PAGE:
Government to Widen Basket of Essential Drugs, Medical Products

The government has decided to increase the basket of medicines and medical products—such as devices, disposables and hygiene items—that it says should be available within the health system in adequate numbers and assured quality. The newly constituted committee on National List of Essential Medicines (NLEM) that met on 18 September decided that sub-committees will be formed to categorize medicines, medical devices, disposables, and health and hygiene products according to how essential they are for healthcare. With this, the government departs from the existing mechanism by delinking essential medicines from price control. Earlier drugs declared essential would automatically fall into price control. However, federal think tank NITI Aayog in April this year suggested that two committees be formed—one for shortlisting essential medicines and another for bringing medicines under price control. The committee on affordable medicines will be under the vice-chairman of NITI Aayog with secretaries from both ministry of health and department of pharmaceuticals who are being mandated to select medicines and medical devices to be brought under price control.

The committee on essential medicines was formed under the secretary department of health research and director-general, Indian Council of Medical Research, Balram Bhargava in July. “In their first meeting that held in September, it has been decided that separate sub committees will be formed. There will be sub committees to segregate medicines, medical devices, disposables and health and hygiene products that should be declared essential,” said a senior official in the health ministry. The NLEM is based on the country’s disease burden and priority health concerns. The committee will also prepare detailed guidelines and procedures for revision of NLEM and suggest changes to the list. The increased basket to be prepared will help guide effective treatment of priority diseases and promote rational use of the products. The NLEM list is reviewed every three years to include or exclude drugs. NITI Aayog had earlier sought the views of experts on whether the NLEM should be linked from the Drug Price Control Order (DPCO), which drugs to bring under price control and how price caps should be determined.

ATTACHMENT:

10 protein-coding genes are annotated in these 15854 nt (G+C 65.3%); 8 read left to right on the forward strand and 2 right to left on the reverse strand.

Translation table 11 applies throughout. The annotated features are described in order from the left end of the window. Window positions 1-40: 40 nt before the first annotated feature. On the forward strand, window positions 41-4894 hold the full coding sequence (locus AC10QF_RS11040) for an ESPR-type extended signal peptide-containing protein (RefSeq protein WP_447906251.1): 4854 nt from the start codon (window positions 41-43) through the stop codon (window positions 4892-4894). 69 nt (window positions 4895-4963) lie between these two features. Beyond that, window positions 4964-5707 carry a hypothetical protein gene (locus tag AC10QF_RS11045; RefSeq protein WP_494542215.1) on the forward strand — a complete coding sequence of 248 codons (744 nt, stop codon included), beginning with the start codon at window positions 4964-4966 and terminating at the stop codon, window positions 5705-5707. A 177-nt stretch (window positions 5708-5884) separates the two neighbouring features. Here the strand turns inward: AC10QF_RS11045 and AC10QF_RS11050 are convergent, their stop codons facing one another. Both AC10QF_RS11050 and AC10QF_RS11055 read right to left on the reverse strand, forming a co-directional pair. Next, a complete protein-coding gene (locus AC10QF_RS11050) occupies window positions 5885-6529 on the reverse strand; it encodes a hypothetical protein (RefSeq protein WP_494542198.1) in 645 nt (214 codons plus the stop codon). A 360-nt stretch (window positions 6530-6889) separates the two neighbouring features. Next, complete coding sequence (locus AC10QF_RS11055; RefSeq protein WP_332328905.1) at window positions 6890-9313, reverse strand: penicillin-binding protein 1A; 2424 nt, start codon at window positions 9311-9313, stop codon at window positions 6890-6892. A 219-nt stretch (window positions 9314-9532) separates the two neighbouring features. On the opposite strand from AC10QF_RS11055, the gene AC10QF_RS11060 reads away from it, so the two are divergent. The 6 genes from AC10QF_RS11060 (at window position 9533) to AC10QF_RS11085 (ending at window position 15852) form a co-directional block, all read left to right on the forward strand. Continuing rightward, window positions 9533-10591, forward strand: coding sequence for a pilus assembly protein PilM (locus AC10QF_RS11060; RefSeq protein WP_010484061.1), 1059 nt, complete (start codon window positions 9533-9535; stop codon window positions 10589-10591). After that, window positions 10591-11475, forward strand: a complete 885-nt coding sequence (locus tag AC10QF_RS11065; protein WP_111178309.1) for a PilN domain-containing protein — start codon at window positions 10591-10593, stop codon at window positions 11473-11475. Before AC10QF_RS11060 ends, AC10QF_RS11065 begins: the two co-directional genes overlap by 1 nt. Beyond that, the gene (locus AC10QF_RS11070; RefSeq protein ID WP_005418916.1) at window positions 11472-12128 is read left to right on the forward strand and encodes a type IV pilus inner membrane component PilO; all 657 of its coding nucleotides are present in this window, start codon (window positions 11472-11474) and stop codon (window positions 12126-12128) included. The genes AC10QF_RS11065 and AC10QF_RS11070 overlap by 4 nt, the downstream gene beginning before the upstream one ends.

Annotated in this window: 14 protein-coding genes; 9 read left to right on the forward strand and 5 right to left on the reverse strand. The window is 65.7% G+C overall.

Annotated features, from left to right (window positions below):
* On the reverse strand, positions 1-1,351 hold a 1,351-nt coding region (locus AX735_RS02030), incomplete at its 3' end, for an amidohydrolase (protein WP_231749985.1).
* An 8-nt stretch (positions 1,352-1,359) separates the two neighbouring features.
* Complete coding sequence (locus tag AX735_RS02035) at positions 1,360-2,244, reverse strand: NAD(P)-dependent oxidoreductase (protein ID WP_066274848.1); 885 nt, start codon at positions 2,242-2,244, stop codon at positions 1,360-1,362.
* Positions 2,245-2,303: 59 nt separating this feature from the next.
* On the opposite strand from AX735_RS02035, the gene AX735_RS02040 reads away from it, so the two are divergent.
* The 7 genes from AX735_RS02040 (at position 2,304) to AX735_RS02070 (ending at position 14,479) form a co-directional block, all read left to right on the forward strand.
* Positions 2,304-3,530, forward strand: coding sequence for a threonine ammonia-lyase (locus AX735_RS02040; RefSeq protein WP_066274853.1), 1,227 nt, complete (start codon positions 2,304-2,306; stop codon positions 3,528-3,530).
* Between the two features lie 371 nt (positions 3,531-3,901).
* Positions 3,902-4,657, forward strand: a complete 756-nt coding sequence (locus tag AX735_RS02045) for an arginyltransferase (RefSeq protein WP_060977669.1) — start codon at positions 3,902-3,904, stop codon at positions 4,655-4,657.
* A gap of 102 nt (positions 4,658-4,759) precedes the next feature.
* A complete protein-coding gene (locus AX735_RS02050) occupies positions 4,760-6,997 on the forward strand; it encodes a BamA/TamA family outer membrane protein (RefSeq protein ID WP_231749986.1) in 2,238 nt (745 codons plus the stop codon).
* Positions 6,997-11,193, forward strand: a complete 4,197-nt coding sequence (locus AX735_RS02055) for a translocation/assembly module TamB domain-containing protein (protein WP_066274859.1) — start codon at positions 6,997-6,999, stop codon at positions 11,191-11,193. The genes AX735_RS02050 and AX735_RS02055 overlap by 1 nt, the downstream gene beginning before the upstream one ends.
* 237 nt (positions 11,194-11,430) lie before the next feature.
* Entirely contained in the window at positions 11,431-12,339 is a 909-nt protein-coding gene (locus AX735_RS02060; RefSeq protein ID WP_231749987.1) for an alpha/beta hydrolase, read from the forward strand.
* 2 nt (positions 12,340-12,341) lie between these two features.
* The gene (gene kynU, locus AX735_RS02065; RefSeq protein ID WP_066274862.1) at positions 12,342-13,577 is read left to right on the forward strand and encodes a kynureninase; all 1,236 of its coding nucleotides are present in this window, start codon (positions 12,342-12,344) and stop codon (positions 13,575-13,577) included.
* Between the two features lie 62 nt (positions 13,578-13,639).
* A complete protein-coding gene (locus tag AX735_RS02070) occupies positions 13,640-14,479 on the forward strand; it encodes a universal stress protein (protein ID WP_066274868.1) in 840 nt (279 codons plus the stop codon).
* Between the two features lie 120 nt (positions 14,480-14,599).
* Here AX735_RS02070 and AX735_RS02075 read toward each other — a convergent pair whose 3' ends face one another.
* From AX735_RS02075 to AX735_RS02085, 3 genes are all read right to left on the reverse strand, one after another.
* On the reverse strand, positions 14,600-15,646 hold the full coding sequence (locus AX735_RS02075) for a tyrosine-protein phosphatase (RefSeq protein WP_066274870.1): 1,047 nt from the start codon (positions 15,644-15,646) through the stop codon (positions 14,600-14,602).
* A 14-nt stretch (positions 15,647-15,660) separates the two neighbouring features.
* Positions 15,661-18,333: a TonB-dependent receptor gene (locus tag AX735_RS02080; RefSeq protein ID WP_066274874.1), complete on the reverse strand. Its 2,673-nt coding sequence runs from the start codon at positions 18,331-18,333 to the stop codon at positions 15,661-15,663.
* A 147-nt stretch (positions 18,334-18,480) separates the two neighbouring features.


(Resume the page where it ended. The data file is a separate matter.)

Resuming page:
Currently, the health ministry prepares a list of drugs eligible for price regulation. Then the department of pharmaceuticals, which comes under the ministry of chemicals and fertilizers, incorporates them into Schedule 1 of DPCO. Following this, the National Pharmaceutical Pricing Authority (NPPA) fixes the prices of drugs in this schedule. “As per the existing procedure, the list once adopted by the government, becomes the part of the Drug Price Control Order and hence the price is regulated,” said another official. Medicines and devices listed in NLEM must be sold at the price fixed by NPPA, while those in the non-scheduled list are allowed a maximum annual price hike of 10 percent. The matter regarding NLEM and amendments to DPCO has been under discussion at NITI Aayog, which had met pharma lobby groups early in January at the behest of the PMO after companies expressed dissatisfaction over the way NPPA set price caps. Pharma experts were asked to propose changes in the manner the government identifies medicines that should be brought under price control and suggest the best approach to make timely additions and deletions in NLEM. – Livemint

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